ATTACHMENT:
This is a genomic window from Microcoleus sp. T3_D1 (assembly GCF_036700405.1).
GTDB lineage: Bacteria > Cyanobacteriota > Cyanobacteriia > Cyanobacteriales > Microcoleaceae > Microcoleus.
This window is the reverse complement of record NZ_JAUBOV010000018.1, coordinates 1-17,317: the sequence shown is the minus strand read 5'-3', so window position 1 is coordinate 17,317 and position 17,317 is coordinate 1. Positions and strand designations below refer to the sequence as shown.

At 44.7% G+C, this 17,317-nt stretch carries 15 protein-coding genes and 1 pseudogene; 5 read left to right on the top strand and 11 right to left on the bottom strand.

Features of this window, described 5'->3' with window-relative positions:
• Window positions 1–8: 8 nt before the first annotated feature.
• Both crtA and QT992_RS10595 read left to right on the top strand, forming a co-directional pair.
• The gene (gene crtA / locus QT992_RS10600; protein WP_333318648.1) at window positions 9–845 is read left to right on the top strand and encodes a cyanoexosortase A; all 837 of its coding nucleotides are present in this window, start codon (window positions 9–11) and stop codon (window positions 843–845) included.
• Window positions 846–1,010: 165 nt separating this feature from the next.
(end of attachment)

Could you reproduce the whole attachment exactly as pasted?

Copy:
This is a genomic window from Microcoleus sp. T3_D1 (assembly GCF_036700405.1).
GTDB lineage: Bacteria > Cyanobacteriota > Cyanobacteriia > Cyanobacteriales > Microcoleaceae > Microcoleus.
This window is the reverse complement of record NZ_JAUBOV010000018.1, coordinates 1-17,317: the sequence shown is the minus strand read 5'-3', so window position 1 is coordinate 17,317 and position 17,317 is coordinate 1. Positions and strand designations below refer to the sequence as shown.

At 44.7% G+C, this 17,317-nt stretch carries 15 protein-coding genes and 1 pseudogene; 5 read left to right on the top strand and 11 right to left on the bottom strand.

Features of this window, described 5'->3' with window-relative positions:
• Window positions 1–8: 8 nt before the first annotated feature.
• Both crtA and QT992_RS10595 read left to right on the top strand, forming a co-directional pair.
• The gene (gene crtA / locus QT992_RS10600; protein WP_333318648.1) at window positions 9–845 is read left to right on the top strand and encodes a cyanoexosortase A; all 837 of its coding nucleotides are present in this window, start codon (window positions 9–11) and stop codon (window positions 843–845) included.
• Window positions 846–1,010: 165 nt separating this feature from the next.